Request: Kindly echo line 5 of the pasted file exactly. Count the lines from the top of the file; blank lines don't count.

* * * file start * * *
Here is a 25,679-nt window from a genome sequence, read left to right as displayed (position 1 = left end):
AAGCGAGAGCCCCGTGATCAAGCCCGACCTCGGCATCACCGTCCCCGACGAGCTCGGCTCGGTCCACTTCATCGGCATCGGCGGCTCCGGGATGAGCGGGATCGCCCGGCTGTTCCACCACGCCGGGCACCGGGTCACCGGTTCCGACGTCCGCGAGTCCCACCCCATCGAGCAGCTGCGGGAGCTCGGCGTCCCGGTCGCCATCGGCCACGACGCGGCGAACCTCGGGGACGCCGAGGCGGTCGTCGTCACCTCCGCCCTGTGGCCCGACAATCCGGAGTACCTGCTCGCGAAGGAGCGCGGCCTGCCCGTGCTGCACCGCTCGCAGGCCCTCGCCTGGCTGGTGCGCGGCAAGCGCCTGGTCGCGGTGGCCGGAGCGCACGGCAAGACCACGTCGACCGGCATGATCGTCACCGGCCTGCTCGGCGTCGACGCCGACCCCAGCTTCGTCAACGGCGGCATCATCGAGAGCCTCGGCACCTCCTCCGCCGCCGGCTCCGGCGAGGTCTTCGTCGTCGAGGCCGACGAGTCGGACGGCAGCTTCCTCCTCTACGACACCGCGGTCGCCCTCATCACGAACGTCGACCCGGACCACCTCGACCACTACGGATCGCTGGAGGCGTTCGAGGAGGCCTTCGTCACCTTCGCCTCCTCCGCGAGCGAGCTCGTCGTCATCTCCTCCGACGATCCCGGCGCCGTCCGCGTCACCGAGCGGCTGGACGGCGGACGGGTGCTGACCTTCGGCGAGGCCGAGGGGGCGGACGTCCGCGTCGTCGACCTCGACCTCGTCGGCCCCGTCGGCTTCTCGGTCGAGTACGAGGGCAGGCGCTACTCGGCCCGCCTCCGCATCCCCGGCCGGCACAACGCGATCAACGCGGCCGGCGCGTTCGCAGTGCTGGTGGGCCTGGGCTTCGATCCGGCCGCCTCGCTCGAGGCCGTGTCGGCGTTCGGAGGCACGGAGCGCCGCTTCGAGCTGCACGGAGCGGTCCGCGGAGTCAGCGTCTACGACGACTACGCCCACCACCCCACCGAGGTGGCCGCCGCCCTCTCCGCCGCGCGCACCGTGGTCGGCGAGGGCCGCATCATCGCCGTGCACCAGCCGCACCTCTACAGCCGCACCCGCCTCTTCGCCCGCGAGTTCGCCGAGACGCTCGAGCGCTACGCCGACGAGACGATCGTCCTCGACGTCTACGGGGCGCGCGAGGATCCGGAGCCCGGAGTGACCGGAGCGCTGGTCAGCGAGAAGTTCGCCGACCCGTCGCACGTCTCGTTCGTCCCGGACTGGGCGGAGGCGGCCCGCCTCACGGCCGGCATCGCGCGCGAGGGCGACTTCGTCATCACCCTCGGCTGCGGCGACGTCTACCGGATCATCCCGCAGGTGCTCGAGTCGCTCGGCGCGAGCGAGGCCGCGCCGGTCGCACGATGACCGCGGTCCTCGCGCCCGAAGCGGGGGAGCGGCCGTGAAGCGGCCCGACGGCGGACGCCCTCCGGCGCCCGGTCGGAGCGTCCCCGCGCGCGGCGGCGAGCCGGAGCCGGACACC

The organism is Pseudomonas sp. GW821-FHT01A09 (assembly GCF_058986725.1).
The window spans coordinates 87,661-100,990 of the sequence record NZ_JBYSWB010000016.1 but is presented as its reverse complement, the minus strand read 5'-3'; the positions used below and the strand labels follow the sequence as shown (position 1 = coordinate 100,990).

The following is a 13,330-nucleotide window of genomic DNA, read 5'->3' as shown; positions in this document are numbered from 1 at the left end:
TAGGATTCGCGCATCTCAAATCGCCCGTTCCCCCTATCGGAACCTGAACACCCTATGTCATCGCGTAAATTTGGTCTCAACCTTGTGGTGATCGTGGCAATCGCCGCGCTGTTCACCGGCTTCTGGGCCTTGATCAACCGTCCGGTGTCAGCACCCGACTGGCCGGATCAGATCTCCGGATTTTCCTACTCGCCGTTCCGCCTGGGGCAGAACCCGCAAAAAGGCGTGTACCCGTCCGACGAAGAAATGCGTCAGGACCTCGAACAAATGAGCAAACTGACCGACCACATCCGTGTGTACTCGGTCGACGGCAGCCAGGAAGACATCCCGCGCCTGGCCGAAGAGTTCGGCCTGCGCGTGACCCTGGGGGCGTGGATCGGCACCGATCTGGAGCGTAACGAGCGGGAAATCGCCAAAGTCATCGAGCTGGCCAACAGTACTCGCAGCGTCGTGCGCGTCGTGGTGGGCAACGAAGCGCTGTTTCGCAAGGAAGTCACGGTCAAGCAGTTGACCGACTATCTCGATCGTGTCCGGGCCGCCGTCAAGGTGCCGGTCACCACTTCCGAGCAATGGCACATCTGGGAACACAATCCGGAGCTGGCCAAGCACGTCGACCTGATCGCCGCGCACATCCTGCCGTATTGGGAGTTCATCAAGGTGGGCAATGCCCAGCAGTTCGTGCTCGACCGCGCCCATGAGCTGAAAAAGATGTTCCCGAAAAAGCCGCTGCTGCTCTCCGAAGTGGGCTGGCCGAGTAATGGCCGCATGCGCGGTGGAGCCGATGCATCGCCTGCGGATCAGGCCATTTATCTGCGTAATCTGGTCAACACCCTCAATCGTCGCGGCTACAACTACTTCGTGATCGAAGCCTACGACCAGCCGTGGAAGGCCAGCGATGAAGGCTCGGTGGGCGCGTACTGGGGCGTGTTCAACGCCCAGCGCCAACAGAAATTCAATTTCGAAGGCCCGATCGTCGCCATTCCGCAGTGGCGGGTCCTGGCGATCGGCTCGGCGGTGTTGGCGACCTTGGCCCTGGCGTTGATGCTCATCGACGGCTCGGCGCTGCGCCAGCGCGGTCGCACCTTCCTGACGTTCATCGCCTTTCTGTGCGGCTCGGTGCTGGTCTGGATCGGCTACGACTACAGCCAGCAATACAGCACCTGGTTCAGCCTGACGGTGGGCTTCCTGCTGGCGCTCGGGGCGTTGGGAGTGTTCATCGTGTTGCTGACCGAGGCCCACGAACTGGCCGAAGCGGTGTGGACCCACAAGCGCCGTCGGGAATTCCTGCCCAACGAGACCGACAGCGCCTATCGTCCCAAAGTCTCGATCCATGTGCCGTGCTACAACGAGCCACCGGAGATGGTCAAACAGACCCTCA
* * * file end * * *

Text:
The following is a 13,330-nucleotide window of genomic DNA, read 5'->3' as shown; positions in this document are numbered from 1 at the left end: